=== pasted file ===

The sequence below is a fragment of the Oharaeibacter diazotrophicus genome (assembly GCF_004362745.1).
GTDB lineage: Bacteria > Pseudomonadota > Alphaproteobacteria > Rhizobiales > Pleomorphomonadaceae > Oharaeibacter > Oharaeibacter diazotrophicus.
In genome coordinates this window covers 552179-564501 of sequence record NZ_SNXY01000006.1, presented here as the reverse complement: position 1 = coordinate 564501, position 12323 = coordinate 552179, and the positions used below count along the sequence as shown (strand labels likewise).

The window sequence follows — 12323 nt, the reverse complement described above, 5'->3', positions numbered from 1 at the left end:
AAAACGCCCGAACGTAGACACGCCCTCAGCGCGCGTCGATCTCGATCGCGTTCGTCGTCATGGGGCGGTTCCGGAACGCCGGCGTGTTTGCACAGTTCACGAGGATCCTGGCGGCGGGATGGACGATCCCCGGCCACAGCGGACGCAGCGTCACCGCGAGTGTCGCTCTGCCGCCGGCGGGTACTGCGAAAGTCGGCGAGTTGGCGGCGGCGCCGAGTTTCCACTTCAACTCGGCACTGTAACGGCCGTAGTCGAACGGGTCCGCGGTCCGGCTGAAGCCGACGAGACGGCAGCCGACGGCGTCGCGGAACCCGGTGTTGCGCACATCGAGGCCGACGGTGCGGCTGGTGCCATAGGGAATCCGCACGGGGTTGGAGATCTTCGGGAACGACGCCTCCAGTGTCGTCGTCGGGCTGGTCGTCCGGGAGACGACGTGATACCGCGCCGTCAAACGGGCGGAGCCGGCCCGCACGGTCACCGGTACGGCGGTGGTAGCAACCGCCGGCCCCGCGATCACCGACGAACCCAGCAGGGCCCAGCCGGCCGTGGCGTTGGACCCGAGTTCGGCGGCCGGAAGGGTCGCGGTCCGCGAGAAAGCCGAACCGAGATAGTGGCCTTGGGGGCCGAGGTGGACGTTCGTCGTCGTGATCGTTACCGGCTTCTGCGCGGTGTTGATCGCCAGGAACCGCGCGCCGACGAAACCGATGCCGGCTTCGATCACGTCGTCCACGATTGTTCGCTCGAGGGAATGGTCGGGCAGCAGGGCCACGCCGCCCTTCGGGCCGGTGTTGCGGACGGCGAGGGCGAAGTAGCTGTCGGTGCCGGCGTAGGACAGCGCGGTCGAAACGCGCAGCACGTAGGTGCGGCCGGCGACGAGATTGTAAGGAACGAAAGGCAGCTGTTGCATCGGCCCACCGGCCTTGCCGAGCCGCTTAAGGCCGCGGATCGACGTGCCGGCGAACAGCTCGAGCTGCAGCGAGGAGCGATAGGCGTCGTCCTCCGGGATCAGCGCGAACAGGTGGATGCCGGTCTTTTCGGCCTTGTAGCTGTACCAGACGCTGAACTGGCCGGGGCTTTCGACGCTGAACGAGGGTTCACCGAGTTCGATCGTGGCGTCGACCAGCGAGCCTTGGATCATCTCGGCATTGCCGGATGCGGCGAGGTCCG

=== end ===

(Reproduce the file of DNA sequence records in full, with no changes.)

The sequence below is a fragment of the Oharaeibacter diazotrophicus genome (assembly GCF_004362745.1).
GTDB lineage: Bacteria > Pseudomonadota > Alphaproteobacteria > Rhizobiales > Pleomorphomonadaceae > Oharaeibacter > Oharaeibacter diazotrophicus.
In genome coordinates this window covers 552179-564501 of sequence record NZ_SNXY01000006.1, presented here as the reverse complement: position 1 = coordinate 564501, position 12323 = coordinate 552179, and the positions used below count along the sequence as shown (strand labels likewise).

The window sequence follows — 12323 nt, the reverse complement described above, 5'->3', positions numbered from 1 at the left end:
AAAACGCCCGAACGTAGACACGCCCTCAGCGCGCGTCGATCTCGATCGCGTTCGTCGTCATGGGGCGGTTCCGGAACGCCGGCGTGTTTGCACAGTTCACGAGGATCCTGGCGGCGGGATGGACGATCCCCGGCCACAGCGGACGCAGCGTCACCGCGAGTGTCGCTCTGCCGCCGGCGGGTACTGCGAAAGTCGGCGAGTTGGCGGCGGCGCCGAGTTTCCACTTCAACTCGGCACTGTAACGGCCGTAGTCGAACGGGTCCGCGGTCCGGCTGAAGCCGACGAGACGGCAGCCGACGGCGTCGCGGAACCCGGTGTTGCGCACATCGAGGCCGACGGTGCGGCTGGTGCCATAGGGAATCCGCACGGGGTTGGAGATCTTCGGGAACGACGCCTCCAGTGTCGTCGTCGGGCTGGTCGTCCGGGAGACGACGTGATACCGCGCCGTCAAACGGGCGGAGCCGGCCCGCACGGTCACCGGTACGGCGGTGGTAGCAACCGCCGGCCCCGCGATCACCGACGAACCCAGCAGGGCCCAGCCGGCCGTGGCGTTGGACCCGAGTTCGGCGGCCGGAAGGGTCGCGGTCCGCGAGAAAGCCGAACCGAGATAGTGGCCTTGGGGGCCGAGGTGGACGTTCGTCGTCGTGATCGTTACCGGCTTCTGCGCGGTGTTGATCGCCAGGAACCGCGCGCCGACGAAACCGATGCCGGCTTCGATCACGTCGTCCACGATTGTTCGCTCGAGGGAATGGTCGGGCAGCAGGGCCACGCCGCCCTTCGGGCCGGTGTTGCGGACGGCGAGGGCGAAGTAGCTGTCGGTGCCGGCGTAGGACAGCGCGGTCGAAACGCGCAGCACGTAGGTGCGGCCGGCGACGAGATTGTAAGGAACGAAAGGCAGCTGTTGCATCGGCCCACCGGCCTTGCCGAGCCGCTTAAGGCCGCGGATCGACGTGCCGGCGAACAGCTCGAGCTGCAGCGAGGAGCGATAGGCGTCGTCCTCCGGGATCAGCGCGAACAGGTGGATGCCGGTCTTTTCGGCCTTGTAGCTGTACCAGACGCTGAACTGGCCGGGGCTTTCGACGCTGAACGAGGGTTCACCGAGTTCGATCGTGGCGTCGACCAGCGAGCCTTGGATCATCTCGGCATTGCCGGATGCGGCGAGGTCCG